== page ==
The Ultimate Guide to On-Page SEO
There’s more to SEO than link-building and keyword research. If you want to see your website move up the rankings, you also need to spend some time making sure your website itself meets Google’s expectations.
On-page SEO is central to this and involves ensuring the content on each of your webpages has what it takes to rank well.
There are many factors to consider when working on your on-page SEO — we’ve put together this guide to take you through the essentials. Here are the key elements you need to consider:
Optimising your title tag is the first thing you should consider when working on your on-page SEO. If you’re not familiar with the title tag, it’s the component of your webpage that displays your title in search engine results, letting people know what they can expect if they click the link.
It also plays a crucial role in letting the search engines know what to expect. For this reason, you should ensure your title tag contains the primary keyword or phrase — positioned within the first few words of the tag, if possible.
Your page headings perform several functions, such as breaking up your page’s content to make it more appealing for your readers. They are also an essential component of on-page SEO.
To make sure your headings contribute to your search engine rankings, use the corresponding HTML tags. The H1 tag is reserved for your page title, which corresponds to the text within your title tags. You can then use H2, H3, H4, H5, and H6 tags for the various headings and subheadings you may use on your page, should you need that many. Your most essential tags come first, so use them in the order they’re intended. And, while it’s good to use keywords in your headings, they shouldn’t inhibit the flow of your content — headings should be authentic.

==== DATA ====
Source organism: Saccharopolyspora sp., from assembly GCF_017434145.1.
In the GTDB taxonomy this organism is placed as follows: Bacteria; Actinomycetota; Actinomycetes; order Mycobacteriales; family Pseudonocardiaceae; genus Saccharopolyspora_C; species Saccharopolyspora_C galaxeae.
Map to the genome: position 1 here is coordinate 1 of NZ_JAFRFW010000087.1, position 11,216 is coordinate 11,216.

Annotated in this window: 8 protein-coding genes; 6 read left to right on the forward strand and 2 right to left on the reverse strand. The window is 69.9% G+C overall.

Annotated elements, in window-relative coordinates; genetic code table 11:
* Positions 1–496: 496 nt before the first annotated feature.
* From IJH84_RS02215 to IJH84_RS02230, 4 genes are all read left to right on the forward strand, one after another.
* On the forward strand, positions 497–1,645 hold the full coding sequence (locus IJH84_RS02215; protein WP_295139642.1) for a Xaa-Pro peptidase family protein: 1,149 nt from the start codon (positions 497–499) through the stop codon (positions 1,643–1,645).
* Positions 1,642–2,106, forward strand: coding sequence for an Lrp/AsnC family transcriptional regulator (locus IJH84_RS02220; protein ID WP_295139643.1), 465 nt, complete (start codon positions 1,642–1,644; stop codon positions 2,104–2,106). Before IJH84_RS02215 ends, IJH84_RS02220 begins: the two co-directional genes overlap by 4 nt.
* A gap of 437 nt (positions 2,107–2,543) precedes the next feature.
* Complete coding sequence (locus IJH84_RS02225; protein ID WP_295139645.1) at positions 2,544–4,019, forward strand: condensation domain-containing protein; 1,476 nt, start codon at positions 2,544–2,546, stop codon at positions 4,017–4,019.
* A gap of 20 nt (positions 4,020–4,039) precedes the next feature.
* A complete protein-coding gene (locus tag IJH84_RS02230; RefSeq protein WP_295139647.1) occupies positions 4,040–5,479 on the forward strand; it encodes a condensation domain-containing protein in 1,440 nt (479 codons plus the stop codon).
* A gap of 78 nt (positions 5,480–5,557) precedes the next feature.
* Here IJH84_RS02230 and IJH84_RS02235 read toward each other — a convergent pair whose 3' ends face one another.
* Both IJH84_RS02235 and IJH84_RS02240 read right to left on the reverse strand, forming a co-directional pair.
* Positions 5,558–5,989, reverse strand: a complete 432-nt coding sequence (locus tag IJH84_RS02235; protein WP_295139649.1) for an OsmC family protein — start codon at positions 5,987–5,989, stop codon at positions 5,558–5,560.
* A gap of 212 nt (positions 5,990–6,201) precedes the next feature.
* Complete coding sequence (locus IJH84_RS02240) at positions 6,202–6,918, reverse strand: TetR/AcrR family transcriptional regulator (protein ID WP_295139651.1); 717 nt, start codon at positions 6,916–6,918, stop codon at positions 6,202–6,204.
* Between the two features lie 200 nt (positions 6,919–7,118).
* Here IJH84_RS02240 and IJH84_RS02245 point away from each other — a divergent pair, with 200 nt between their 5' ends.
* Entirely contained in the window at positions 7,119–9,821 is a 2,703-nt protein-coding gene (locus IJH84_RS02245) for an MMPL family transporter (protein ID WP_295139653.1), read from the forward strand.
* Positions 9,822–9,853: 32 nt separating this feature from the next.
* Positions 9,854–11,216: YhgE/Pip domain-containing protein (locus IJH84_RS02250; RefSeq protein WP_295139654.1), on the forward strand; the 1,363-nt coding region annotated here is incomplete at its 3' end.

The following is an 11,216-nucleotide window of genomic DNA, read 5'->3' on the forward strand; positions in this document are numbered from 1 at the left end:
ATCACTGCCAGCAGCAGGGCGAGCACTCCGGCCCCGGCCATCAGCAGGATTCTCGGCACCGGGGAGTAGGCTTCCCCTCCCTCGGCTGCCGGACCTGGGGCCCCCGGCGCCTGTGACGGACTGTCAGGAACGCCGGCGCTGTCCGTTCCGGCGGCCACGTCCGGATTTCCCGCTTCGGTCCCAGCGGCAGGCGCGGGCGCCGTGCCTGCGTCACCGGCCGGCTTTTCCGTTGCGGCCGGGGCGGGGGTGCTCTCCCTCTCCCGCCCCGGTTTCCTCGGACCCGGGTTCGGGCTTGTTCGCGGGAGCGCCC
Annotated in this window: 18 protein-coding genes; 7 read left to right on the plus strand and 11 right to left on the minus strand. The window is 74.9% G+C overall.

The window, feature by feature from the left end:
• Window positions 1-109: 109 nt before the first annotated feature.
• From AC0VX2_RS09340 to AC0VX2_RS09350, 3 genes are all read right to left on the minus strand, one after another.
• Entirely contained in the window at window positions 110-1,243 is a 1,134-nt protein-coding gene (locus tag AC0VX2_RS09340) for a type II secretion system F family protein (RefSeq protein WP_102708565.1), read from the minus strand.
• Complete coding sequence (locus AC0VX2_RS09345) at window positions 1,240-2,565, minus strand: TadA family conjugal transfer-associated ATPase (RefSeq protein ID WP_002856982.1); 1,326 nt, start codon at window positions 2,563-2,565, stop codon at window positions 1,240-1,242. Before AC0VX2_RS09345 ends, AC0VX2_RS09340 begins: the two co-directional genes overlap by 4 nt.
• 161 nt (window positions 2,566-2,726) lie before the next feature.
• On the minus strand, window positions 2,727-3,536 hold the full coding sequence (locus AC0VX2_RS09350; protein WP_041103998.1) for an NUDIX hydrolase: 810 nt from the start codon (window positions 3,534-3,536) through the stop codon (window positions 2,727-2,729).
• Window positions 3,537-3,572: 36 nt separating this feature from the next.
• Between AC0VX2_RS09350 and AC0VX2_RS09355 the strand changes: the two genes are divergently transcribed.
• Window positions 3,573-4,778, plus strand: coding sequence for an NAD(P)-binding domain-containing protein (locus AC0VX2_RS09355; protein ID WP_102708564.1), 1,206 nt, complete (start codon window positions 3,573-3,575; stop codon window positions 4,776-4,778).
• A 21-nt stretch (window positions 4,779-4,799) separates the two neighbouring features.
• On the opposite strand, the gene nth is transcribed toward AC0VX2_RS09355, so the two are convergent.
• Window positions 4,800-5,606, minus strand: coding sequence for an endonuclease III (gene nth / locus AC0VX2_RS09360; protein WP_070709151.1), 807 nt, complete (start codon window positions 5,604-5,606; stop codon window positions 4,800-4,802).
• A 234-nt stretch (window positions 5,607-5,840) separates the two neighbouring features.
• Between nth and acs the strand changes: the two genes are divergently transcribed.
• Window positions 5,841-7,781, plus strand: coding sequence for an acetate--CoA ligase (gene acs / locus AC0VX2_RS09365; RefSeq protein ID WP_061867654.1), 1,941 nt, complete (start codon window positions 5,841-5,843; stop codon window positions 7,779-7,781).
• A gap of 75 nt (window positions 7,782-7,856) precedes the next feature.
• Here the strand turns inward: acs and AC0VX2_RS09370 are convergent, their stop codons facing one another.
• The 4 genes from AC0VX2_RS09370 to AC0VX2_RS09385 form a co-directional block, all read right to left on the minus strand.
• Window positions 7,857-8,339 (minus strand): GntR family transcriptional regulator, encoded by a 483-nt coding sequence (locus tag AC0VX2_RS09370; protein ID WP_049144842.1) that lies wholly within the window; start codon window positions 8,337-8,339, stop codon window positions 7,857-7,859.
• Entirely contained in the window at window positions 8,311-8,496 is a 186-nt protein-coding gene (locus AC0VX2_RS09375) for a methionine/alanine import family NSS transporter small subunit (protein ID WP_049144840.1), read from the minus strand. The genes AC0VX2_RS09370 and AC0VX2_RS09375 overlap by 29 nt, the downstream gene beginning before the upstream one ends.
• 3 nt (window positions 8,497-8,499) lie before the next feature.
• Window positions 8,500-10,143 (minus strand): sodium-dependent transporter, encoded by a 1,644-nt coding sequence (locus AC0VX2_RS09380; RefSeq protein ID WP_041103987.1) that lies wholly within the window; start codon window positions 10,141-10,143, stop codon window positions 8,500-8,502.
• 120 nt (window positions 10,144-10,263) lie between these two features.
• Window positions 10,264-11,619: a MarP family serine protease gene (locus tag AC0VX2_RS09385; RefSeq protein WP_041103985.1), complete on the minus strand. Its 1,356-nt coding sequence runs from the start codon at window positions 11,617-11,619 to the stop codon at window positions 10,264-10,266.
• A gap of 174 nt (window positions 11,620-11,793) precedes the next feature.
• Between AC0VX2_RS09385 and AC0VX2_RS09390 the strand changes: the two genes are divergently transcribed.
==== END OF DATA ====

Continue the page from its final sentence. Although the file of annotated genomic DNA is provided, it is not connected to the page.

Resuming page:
Although on-page SEO efforts tend to focus on the text, images matter too. Most importantly, make sure each image you include on your website contains the corresponding alt text (alternative text) within its HTML tags.
This feature is designed to improve accessibility, providing information about the images on your website to people with impaired vision. In the world of search engines, the alt text on your images can affect your rankings, as search engines use them to understand what images on your page depict. Again, make sure this is relevant to the photo itself and avoid keyword stuffing.
It’s crucial to note that on-page SEO isn’t all about the content contained on the page. There are some essential considerations behind the scenes, too, such as the way you structure your URLs.
Your URLs should not be randomly assigned but should reflect the content of the page they correspond to, including the primary keywords where appropriate. Furthermore, you can use the URL to signal the structure of the website to Google, using folders or dates to share more information with Google.
Individual pages on your website don’t exist in isolation. For this reason, it’s important to include internal links within each of your webpages to let the search engines know how your context links together.
These internal links are essential to ensure all your content appears within the search engine results. This is because search engines use them to crawl your website to discover your content. If your internal site architecture doesn’t exist, they may not find the rest of your content to index.
Although schema doesn’t impact your search engine rankings directly, it can make it easier for them to learn more about your content. Schema is a code that you can include within your webpages to provide more information to search engines, such as rich snippets.
Search engines like this code, because it helps them display relevant information that improves user experience. This also means your content will likely appeal to users, improving the likelihood they will click through to your content.
If you want to see your page on the first page of Google, on-page SEO is something you shouldn’t ignore. Not sure what to do next? Get in touch to find out how we can help.